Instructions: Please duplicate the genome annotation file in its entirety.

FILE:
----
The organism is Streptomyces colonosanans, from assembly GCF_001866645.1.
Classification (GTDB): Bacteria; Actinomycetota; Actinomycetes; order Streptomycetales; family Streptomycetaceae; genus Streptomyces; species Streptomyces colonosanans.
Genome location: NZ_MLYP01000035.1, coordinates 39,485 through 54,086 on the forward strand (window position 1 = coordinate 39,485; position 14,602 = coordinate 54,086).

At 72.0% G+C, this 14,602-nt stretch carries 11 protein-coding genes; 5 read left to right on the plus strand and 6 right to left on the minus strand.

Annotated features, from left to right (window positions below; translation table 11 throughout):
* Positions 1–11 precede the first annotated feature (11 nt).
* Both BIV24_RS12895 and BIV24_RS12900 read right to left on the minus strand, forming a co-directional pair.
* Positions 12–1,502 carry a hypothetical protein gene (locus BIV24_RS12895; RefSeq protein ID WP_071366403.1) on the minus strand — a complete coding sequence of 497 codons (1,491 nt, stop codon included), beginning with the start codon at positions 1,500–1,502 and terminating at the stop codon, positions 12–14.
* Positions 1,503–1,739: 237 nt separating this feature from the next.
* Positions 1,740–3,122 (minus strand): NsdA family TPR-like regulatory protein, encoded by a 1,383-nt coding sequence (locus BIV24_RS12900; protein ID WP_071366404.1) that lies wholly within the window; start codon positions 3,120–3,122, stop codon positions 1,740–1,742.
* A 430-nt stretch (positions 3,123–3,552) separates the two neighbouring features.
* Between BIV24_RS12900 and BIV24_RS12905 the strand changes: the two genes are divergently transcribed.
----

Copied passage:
The organism is Streptomyces colonosanans, from assembly GCF_001866645.1.
Classification (GTDB): Bacteria; Actinomycetota; Actinomycetes; order Streptomycetales; family Streptomycetaceae; genus Streptomyces; species Streptomyces colonosanans.
Genome location: NZ_MLYP01000035.1, coordinates 39,485 through 54,086 on the forward strand (window position 1 = coordinate 39,485; position 14,602 = coordinate 54,086).

At 72.0% G+C, this 14,602-nt stretch carries 11 protein-coding genes; 5 read left to right on the plus strand and 6 right to left on the minus strand.

Annotated features, from left to right (window positions below; translation table 11 throughout):
* Positions 1–11 precede the first annotated feature (11 nt).
* Both BIV24_RS12895 and BIV24_RS12900 read right to left on the minus strand, forming a co-directional pair.
* Positions 12–1,502 carry a hypothetical protein gene (locus BIV24_RS12895; RefSeq protein ID WP_071366403.1) on the minus strand — a complete coding sequence of 497 codons (1,491 nt, stop codon included), beginning with the start codon at positions 1,500–1,502 and terminating at the stop codon, positions 12–14.
* Positions 1,503–1,739: 237 nt separating this feature from the next.
* Positions 1,740–3,122 (minus strand): NsdA family TPR-like regulatory protein, encoded by a 1,383-nt coding sequence (locus BIV24_RS12900; protein ID WP_071366404.1) that lies wholly within the window; start codon positions 3,120–3,122, stop codon positions 1,740–1,742.
* A 430-nt stretch (positions 3,123–3,552) separates the two neighbouring features.
* Between BIV24_RS12900 and BIV24_RS12905 the strand changes: the two genes are divergently transcribed.